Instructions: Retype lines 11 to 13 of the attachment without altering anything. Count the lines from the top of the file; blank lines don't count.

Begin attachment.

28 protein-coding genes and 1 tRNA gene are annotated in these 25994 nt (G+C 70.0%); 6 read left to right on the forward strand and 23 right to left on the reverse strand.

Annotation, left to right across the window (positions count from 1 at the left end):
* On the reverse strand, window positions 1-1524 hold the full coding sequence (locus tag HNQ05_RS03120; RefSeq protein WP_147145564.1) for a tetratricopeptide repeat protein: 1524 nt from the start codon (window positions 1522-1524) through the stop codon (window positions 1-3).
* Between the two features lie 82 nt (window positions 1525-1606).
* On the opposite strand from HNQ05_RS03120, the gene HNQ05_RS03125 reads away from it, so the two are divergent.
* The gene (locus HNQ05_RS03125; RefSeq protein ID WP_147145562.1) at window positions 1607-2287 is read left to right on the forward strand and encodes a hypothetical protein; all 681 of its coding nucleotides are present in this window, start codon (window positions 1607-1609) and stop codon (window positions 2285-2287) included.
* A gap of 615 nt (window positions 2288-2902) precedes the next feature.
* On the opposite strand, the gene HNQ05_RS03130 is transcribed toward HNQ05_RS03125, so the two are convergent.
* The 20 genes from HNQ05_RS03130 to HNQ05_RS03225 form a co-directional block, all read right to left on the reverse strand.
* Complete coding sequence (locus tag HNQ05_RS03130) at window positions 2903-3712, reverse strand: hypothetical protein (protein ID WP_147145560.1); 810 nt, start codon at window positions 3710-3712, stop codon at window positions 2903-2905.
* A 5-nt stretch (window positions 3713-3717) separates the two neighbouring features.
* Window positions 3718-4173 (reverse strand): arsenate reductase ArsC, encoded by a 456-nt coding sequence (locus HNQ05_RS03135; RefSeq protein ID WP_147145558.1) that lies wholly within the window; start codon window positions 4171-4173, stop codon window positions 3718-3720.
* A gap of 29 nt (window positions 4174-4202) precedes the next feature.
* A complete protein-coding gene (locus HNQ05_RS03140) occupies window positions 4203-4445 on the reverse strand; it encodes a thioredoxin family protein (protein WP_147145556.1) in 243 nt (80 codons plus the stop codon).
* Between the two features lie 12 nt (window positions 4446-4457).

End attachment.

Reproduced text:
* A 5-nt stretch (window positions 3713-3717) separates the two neighbouring features.
* Window positions 3718-4173 (reverse strand): arsenate reductase ArsC, encoded by a 456-nt coding sequence (locus HNQ05_RS03135; RefSeq protein ID WP_147145558.1) that lies wholly within the window; start codon window positions 4171-4173, stop codon window positions 3718-3720.
* A gap of 29 nt (window positions 4174-4202) precedes the next feature.